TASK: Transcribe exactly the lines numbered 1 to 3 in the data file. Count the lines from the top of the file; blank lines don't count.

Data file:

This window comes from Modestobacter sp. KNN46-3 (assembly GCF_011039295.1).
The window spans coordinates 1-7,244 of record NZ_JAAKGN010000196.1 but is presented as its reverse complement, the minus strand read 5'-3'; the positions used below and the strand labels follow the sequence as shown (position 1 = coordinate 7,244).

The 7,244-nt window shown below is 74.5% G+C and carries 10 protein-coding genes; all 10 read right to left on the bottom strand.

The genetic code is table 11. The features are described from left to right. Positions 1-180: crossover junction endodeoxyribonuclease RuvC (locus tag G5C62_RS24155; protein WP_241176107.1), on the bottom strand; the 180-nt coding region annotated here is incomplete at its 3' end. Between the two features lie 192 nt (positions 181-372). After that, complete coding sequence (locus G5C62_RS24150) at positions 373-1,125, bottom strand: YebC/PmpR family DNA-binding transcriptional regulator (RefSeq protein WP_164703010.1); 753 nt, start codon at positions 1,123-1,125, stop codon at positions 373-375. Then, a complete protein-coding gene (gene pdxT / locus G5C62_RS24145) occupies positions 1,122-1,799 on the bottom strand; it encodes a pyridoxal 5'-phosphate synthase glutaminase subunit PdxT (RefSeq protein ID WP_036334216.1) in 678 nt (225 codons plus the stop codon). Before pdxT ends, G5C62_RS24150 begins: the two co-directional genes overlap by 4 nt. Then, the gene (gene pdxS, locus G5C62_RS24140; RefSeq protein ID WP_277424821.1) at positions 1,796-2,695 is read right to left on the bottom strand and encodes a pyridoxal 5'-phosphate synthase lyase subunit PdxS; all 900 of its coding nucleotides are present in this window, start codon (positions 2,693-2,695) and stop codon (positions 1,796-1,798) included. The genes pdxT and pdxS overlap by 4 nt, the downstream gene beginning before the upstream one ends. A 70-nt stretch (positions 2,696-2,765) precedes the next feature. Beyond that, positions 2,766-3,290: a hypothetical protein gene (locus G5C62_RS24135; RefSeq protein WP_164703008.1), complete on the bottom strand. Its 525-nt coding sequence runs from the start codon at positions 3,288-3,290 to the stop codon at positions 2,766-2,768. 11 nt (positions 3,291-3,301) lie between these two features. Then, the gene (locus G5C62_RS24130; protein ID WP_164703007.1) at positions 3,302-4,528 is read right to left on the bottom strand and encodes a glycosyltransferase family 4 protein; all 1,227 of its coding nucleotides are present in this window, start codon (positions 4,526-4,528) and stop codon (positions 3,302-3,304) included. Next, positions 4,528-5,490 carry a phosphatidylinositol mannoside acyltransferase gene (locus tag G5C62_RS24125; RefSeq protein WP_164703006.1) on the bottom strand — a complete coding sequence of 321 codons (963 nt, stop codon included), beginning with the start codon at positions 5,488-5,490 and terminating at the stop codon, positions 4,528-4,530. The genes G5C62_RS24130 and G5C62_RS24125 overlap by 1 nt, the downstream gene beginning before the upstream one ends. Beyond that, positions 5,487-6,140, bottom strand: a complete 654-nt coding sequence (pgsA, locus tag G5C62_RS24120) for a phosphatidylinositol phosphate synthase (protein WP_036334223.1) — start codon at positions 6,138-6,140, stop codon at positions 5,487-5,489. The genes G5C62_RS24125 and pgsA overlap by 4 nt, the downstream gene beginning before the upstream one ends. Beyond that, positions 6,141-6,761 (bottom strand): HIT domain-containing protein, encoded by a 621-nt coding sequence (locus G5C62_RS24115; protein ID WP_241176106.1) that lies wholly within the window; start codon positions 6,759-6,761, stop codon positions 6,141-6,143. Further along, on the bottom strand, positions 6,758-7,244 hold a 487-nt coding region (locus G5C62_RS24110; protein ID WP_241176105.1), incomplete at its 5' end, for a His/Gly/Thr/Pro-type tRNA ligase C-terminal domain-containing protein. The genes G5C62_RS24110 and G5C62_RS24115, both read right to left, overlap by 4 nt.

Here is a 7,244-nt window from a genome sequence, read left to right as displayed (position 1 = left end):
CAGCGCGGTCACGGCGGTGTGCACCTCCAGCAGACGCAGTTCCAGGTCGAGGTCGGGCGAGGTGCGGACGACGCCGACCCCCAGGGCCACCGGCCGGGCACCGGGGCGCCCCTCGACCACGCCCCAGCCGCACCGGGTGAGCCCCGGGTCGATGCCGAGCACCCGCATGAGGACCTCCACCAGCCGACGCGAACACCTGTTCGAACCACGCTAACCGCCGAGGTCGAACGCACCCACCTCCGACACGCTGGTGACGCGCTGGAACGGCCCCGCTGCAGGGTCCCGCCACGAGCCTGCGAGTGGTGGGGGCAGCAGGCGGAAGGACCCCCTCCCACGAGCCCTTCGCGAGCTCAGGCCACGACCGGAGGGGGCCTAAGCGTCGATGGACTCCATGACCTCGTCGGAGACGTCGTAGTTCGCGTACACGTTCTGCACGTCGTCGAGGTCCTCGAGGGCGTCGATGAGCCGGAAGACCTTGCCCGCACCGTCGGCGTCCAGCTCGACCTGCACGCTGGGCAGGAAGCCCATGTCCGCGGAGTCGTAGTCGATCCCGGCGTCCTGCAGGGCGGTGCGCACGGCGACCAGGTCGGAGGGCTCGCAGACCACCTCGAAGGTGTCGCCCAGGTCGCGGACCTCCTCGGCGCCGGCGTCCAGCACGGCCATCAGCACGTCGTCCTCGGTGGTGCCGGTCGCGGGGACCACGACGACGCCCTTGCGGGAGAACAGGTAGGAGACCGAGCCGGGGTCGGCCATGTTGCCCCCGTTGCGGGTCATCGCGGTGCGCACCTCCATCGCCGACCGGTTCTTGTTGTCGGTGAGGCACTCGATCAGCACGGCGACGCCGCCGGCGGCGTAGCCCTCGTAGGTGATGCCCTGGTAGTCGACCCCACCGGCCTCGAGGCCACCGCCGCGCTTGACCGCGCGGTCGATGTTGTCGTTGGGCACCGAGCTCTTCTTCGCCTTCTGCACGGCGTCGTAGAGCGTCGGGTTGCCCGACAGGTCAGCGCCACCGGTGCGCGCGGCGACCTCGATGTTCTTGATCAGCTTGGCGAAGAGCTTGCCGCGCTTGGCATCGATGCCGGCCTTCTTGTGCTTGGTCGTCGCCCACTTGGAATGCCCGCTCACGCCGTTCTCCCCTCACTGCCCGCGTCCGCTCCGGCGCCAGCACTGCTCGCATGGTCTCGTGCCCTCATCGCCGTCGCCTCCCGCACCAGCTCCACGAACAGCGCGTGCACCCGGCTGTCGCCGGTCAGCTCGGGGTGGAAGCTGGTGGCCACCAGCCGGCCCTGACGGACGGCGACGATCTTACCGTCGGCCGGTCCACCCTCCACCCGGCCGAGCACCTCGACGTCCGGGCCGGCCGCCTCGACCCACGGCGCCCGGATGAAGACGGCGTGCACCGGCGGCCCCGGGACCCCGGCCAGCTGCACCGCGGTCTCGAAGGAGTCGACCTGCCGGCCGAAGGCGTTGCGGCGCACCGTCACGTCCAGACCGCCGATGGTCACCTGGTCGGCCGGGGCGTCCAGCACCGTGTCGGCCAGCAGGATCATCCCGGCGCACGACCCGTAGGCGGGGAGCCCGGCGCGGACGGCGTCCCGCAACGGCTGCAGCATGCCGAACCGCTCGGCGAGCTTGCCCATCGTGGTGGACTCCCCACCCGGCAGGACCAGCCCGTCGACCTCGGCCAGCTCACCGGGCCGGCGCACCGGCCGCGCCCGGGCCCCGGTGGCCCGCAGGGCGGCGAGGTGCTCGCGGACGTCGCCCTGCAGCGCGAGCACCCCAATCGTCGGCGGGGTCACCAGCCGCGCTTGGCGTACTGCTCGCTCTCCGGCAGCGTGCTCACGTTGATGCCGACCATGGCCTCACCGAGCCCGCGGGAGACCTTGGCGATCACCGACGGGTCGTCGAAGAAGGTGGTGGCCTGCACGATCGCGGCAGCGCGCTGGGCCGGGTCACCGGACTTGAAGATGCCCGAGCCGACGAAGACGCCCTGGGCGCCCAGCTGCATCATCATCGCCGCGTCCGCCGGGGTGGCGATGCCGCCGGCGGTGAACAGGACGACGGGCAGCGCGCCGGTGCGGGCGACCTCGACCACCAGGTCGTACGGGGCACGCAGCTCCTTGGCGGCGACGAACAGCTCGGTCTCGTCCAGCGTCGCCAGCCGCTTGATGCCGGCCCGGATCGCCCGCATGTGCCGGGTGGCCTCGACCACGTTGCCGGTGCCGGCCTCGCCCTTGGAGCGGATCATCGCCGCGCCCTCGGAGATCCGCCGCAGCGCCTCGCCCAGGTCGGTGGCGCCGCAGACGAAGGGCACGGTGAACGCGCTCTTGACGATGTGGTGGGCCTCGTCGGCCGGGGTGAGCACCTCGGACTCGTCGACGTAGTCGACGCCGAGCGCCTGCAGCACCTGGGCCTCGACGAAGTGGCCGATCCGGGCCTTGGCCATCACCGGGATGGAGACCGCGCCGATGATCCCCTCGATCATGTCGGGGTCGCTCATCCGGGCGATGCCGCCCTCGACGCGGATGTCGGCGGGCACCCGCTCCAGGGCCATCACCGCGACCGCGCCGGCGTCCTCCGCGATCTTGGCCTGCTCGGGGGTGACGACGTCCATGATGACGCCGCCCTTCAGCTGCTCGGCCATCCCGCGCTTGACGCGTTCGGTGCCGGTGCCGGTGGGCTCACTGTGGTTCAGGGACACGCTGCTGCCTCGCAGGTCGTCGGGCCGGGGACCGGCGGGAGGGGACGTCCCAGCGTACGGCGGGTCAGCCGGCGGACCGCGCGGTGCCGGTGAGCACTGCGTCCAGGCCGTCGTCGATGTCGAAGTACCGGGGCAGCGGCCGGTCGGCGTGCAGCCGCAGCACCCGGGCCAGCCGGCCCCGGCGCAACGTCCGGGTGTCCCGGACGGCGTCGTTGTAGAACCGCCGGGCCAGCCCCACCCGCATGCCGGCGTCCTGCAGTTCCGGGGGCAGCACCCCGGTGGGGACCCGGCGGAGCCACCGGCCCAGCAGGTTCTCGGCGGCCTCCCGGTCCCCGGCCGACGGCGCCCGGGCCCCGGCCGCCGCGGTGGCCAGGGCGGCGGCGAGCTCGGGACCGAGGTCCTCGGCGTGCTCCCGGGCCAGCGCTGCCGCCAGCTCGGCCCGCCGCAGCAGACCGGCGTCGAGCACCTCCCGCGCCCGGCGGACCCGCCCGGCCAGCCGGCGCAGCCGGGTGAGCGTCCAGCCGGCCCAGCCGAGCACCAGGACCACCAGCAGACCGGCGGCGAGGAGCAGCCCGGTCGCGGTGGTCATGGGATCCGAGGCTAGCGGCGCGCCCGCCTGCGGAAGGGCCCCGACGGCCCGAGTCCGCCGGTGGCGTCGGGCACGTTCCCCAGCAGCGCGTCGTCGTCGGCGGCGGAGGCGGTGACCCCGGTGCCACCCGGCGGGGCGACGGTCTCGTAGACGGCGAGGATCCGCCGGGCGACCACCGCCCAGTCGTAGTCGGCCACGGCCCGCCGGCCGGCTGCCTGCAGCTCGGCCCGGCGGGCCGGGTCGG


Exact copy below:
This window comes from Modestobacter sp. KNN46-3 (assembly GCF_011039295.1).
The window spans coordinates 1-7,244 of record NZ_JAAKGN010000196.1 but is presented as its reverse complement, the minus strand read 5'-3'; the positions used below and the strand labels follow the sequence as shown (position 1 = coordinate 7,244).

The 7,244-nt window shown below is 74.5% G+C and carries 10 protein-coding genes; all 10 read right to left on the bottom strand.